By Beth Daley, Globe Staff
You may not remember this but in 1979, President Jimmy Carter installed solar panels on the roof of the White House West Wing.
The panels, which were used to heat water for the staff eating area, were a symbol of a new solar strategy that Carter said was going to "move our nation toward true energy security and abundant, readily available energy supplies."
But in 1986, President Ronald Reagan took the solar panels down when the White House roof was being repaired. They were never reinstalled.
From the film A Road Not Taken
In 1990, the panels were retrieved from government storage and brought to the environmentally-minded Unity College about an hour southeast of Bangor, Maine. There, with help from Academy Award winning actress Glenn Close, the panels were refurbished and used to heat water in the cafeteria until 2005. They are still there, although they don't work anymore.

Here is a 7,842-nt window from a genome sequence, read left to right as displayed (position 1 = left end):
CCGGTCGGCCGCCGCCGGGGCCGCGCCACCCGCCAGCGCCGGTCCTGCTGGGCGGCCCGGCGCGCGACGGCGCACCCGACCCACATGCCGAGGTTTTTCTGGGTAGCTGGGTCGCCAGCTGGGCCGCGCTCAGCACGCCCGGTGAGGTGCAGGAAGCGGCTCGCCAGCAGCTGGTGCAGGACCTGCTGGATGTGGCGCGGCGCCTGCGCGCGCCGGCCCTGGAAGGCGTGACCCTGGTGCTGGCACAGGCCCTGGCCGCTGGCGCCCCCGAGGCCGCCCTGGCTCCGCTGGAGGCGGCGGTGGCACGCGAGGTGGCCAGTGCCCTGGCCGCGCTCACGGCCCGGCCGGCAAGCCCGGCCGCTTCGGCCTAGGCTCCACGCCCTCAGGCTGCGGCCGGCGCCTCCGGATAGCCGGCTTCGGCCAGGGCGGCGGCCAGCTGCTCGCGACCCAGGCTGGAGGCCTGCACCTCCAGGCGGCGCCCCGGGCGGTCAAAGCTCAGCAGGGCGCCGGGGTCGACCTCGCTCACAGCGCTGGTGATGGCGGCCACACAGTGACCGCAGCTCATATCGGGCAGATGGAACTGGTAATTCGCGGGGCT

Now, a documentary film has been made about the panels, using them as a backdrop to explore American oil dependency and the political lack of will to pursue alternative energy. Swiss directors Christina Hemaner and Roman Keller follow the route of the panels in the hour-long film "A Road Not Taken."
In the movie, the two took one solar panel from Unity, placed it in the back of two students' 1990 Dodge Ram pick-up truck that was retrofitted to run on vegetable oil and delivered it to the Jimmy Carter Library & Museum in Atlanta. Keller was even able to hook up the solar panel to the pick-up truck to heat hot water for a shower before the institution took formal possession of the panel last year.
The film will be shown on July 13 and 18th as part the Maine International Film Festival in Waterville. For more information go to http://www.miff.org/about/
In 1979, Carter warned "a generation from now, this solar heater can either be a curiosity, a
museum piece, an example of a road not taken, or it can be a small part of one of the greatest and most exciting adventures ever undertaken by the American people; harnessing the power of the Sun to enrich our lives as we move away from our crippling dependence on foreign oil."
It turns out Carter's warning was at least partially correct: One of his solar panels is now museum piece.
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